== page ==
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Humph. When comps decide to act up mysteriously, they serve up multiple issues. So here's another question:

I just did a system restore, and now there is an empty folder in my C:\ called 'config.msi'. It was created one minute after the restore took place. Any ideas on what might have created it?

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turn off system restore by unchecking it.. start ..control panel..system..system restore..take check mark out click ok

try deleteing it and then reboot

if it doesnt show up should be ok

heres some info

Iím uninstalling a product on Windows Server 2003. At the time of uninstall, one of the productís DLL is in use. The log file generated during uninstall contains the following entry:

MSI (s) (A0:CC): Note: 1: 2228 2: 3: Error 4: SELECT `Message` FROM `Error` WHERE `Error` = 1903

Info 1903. Scheduling reboot operation: Deleting file C:\Config.Msi\bdc5d1.rbf. Must reboot to complete operation.

In spite of the message indicating that reboot is necessary, Iím not prompted for reboot when uninstall completes. Is there some sort of bug in my install program or is this by design?

I thought that reboot was going to automatically occur to avoid the above scenario, but apparently this isnít so. Can someone comment on this scenario and suggest what we might do overcome this problem?

Generally this can be safely ignored.

The only authoring degree of freedom with reboots is the REBOOT Property [Windows Installer] and generally folks want less reboots not more.

.rbf files are internal copies (technically the moved original) of the files that Darwin keeps for Rollback Installation [Windows Installer] purposes. Al this says is that Darwin is going to put an entry into the windows registry to delete this file at the next reboot of the system.

The behavior by Windows Installer is by-design. This is related to the functionality that Windows NT offers for handling in-use files. Win9X systems used a replace on reboot model for updating files that were in-use. WinNT systems provided a better model that helped eliminate unnecessary reboots by providing a move-and-replace model. The Installer makes full use of the WinNT model on those platforms. When the file is in use and must be removed, the installer can simply rename it to some secret location and then schedule it for deletion at a later time. Since nobody else can find the file (they usually ask for it by its former name), the delete-on-reboot portion of the update is considered optional. Why reboot for a file that none knows about?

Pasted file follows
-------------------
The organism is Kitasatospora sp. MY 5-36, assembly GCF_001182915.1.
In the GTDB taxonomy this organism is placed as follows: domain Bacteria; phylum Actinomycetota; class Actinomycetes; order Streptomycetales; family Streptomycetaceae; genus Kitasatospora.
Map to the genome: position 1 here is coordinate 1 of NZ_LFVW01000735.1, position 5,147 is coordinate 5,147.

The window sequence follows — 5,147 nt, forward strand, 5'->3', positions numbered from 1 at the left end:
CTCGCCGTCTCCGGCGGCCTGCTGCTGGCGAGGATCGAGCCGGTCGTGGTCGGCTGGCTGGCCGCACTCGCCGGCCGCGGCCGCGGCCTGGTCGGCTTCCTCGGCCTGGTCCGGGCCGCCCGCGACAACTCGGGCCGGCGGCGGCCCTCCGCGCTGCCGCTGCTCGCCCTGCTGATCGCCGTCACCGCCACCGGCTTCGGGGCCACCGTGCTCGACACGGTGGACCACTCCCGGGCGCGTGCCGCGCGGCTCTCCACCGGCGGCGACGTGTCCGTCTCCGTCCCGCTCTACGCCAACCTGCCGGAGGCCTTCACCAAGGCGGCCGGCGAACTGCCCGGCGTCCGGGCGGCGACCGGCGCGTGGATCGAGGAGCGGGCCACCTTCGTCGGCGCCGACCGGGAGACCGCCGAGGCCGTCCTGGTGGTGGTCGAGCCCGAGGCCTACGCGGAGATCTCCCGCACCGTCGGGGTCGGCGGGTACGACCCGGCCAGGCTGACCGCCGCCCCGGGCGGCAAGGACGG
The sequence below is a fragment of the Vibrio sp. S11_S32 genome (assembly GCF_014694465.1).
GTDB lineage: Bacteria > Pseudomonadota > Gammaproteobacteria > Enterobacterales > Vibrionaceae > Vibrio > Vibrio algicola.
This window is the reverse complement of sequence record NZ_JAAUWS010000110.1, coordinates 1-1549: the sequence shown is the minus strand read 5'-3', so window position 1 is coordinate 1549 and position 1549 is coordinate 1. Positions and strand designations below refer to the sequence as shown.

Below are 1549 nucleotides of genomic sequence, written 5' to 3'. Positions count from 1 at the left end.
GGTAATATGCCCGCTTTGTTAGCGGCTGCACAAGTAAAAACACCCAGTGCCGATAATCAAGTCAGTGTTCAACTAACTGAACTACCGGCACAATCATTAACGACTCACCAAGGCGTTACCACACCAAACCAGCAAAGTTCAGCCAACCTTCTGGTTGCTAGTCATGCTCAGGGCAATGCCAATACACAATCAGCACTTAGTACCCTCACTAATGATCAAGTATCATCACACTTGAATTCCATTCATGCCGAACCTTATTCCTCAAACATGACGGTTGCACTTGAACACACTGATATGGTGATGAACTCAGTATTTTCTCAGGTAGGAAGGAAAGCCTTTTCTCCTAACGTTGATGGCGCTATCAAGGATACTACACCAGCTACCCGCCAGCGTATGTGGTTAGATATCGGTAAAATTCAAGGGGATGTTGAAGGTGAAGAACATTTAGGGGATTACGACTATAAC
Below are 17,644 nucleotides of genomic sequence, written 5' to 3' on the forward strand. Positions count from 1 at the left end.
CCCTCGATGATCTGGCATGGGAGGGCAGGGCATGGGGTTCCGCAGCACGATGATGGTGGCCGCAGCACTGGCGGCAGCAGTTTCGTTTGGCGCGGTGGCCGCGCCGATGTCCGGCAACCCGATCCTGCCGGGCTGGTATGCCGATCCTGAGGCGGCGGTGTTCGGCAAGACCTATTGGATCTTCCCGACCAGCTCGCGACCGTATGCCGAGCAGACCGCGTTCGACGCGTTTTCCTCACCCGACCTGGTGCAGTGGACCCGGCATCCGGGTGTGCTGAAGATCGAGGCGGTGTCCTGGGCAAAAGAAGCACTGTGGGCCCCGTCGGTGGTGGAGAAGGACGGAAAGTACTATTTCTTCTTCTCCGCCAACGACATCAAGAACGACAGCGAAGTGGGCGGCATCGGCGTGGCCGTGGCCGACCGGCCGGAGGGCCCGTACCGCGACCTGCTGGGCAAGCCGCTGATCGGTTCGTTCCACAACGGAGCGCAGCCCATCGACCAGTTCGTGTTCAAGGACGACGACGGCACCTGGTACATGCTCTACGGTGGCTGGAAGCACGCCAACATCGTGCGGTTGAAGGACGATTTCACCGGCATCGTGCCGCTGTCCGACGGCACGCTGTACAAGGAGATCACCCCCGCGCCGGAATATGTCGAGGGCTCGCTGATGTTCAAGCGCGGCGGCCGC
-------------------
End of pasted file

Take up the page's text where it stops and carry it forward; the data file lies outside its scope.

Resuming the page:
Currently there is no way to turn off the Installer's reboot-ignore behavior on file removal. If the behavior doesn't fit your model (and you're identified one such occurrence), then adjust your setup to make it work. You can either ensure that your file is not held in use by getting all users to unload it or alternatively authoring your setup to force a reboot for the scenario. At this point, the only identification of the state is the 1903 message sent to the log file (or to an external UI handler). There are no properties that are set to identify the scenario as ReplacedInUseFiles is only set when the Installer actually overwrites an existing in-use file.

after you reboot go back and restore your system recovery by replacing check mark back in box
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Thanks rushin1nd,

I deleted the file after turning off system restore, and it's not reappearing.

I'm still not sure why it was created, but my guess is it was due to using a restore point that had an older version of QuickTime. I undid the restore but the config.msi was still on the C: drive (until I deleted it just now of course).
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